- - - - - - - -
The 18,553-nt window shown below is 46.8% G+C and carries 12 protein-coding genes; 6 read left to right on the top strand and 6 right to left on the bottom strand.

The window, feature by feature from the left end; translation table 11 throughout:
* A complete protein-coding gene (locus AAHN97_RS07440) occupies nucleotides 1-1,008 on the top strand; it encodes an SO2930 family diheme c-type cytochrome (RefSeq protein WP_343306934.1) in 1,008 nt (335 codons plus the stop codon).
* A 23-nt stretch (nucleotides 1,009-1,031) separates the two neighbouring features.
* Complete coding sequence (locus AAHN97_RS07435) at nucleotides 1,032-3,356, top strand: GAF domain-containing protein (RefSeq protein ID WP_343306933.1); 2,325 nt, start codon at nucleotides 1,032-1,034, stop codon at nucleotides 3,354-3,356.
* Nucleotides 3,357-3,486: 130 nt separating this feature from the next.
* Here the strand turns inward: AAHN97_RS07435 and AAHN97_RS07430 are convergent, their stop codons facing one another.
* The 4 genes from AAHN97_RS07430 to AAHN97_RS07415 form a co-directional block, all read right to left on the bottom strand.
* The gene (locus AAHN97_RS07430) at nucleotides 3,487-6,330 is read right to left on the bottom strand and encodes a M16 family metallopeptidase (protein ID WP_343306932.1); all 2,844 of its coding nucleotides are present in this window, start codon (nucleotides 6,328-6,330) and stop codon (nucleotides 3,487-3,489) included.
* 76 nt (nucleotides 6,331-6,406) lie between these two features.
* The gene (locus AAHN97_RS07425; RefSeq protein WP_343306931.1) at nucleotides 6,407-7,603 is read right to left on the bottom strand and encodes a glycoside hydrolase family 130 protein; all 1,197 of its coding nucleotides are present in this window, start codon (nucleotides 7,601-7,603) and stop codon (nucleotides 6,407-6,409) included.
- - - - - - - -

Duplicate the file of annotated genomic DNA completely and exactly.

The 18,553-nt window shown below is 46.8% G+C and carries 12 protein-coding genes; 6 read left to right on the top strand and 6 right to left on the bottom strand.

The window, feature by feature from the left end; translation table 11 throughout:
* A complete protein-coding gene (locus AAHN97_RS07440) occupies nucleotides 1-1,008 on the top strand; it encodes an SO2930 family diheme c-type cytochrome (RefSeq protein WP_343306934.1) in 1,008 nt (335 codons plus the stop codon).
* A 23-nt stretch (nucleotides 1,009-1,031) separates the two neighbouring features.
* Complete coding sequence (locus AAHN97_RS07435) at nucleotides 1,032-3,356, top strand: GAF domain-containing protein (RefSeq protein ID WP_343306933.1); 2,325 nt, start codon at nucleotides 1,032-1,034, stop codon at nucleotides 3,354-3,356.
* Nucleotides 3,357-3,486: 130 nt separating this feature from the next.
* Here the strand turns inward: AAHN97_RS07435 and AAHN97_RS07430 are convergent, their stop codons facing one another.
* The 4 genes from AAHN97_RS07430 to AAHN97_RS07415 form a co-directional block, all read right to left on the bottom strand.
* The gene (locus AAHN97_RS07430) at nucleotides 3,487-6,330 is read right to left on the bottom strand and encodes a M16 family metallopeptidase (protein ID WP_343306932.1); all 2,844 of its coding nucleotides are present in this window, start codon (nucleotides 6,328-6,330) and stop codon (nucleotides 3,487-3,489) included.
* 76 nt (nucleotides 6,331-6,406) lie between these two features.
* The gene (locus AAHN97_RS07425; RefSeq protein WP_343306931.1) at nucleotides 6,407-7,603 is read right to left on the bottom strand and encodes a glycoside hydrolase family 130 protein; all 1,197 of its coding nucleotides are present in this window, start codon (nucleotides 7,601-7,603) and stop codon (nucleotides 6,407-6,409) included.